Meanwhile, I don’t dare to take down the sample they made for Gizmo, seems like asking for trouble šŸ˜‰

      • Looks like snake oil to me, Ben. I seem to remember discussing that thing with you when we met the first time in Camden Harbor šŸ™‚
        There is nothing wrong with posting an grounded electrode above your antennas/roofline – heck, even Tesla (the inventor, not the car manufacturer) recommended one. The lightning hits it instead of your fragile “stuff”. Cell towers, in particular, can benefit from a lightning electrode at the top, since their antennas are generally side-mounted (as in the photo they included.
        And having a nice, big cable from it to whatever your local ground is makes the biggest difference – you are diverting most of the energy along that conductor instead of thru your equipment, cabling, etc. With guyed towers (sounds like a sailboat, huh?) a great deal can be gained by grounding the guy wires at the anchor point since the guy wires share the current with the tower itself.

        • Ben Ellison Ben Ellison says:

          There’s a 10 gauge stranded copper cable running from the stainless base of the “inhibitor” to an 8-inch Dynaplate on the hull, which was how the old “brush” inhibitor was grounded.

          Frankly, I’d like to get rid of the inhibitor altogether (or a least stop trying to keep VHF antennas within its cone). It would be easy to leave the big aluminum plate at the top of the mast grounded.

          Also, I don’t intend to take Gizmo to Florida, so your advice on this may never be tested šŸ˜‰

  2. Ben Ellison Ben Ellison says:

    I was inspired to resurrect an article I wrote about lightning in 2003 for PMY. Nothing much has changed as far as I know, and note how expert Ewen Thompson explained to me that the danger on powerboats is arguably greater:

    https://www.panbo.com/wp-content/uploads/2020/02/ZapBoom-BenE-PMY2003.pdf

    • Nothing really mysterious about lightning, other than some of the little details that turn up after the event (why did it do THAT?) – the science of lightning protection is pretty mature these days – radio sites that get hit dozens (or more) times a year are seldom seriously damaged anymore, for instance. (Antennas themselves are sometimes damaged, but thats the extent of it).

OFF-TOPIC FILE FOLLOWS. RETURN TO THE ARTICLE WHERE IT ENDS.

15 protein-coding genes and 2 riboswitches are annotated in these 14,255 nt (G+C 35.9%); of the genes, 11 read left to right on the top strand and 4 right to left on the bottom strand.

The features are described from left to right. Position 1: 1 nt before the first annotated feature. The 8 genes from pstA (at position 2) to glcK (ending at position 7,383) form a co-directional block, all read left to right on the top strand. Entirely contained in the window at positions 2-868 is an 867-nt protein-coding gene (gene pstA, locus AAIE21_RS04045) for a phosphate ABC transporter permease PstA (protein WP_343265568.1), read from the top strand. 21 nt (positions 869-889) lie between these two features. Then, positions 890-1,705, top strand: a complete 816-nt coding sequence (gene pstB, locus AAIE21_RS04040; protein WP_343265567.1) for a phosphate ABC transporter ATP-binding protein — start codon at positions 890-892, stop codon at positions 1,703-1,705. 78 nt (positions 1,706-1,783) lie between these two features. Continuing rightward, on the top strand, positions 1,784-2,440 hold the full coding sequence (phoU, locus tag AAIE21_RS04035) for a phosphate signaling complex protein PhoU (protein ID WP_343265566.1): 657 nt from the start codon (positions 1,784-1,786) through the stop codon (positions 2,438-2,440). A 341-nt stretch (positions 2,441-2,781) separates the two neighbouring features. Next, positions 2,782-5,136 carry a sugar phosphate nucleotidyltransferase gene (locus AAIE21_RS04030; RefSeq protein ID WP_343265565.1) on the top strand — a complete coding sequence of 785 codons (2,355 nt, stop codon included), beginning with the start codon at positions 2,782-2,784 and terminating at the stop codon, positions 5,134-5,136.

The principle is to facilitate & divert the lightning energy into conductors and a ground system that is appropriate to the job – towers and guy wires are connected to ground with heavy conductors, every conductor entering the shelter (particularly those entering from the tower, but others as well) is grounded if possible (generally shielding conductors) at the entrance point and other leads pass through arrestor devices appropriate to the system (RF, data, telephone, power, etc.) at the same point. Particularly sensitive equipment might have additional suppressors installed.
      I bet Bill Bishop would agree with me that more equipment is damaged on boats thru “nearby” strikes then by direct hits – the sailboat in an adjacent slip gets hit, and everyone nearby has their battery charger and AC appliances destroyed. This is where “every conductor entering” has meaning – protect your AC inlet with a serious surge arrestor (and test your galvanic isolator if you think there might have been a nearby strike! – thanks for that tip, Rod!) and also your telephone or cable TV inlet if you have them.
      Maybe I should actually write that article your wanted me to do back when :).

      As I’m writing this, there is a front bearing down on Riviera Beach, with a forecast of 60% chance of thunderstorms tonight – seems appropriate, somehow =8^O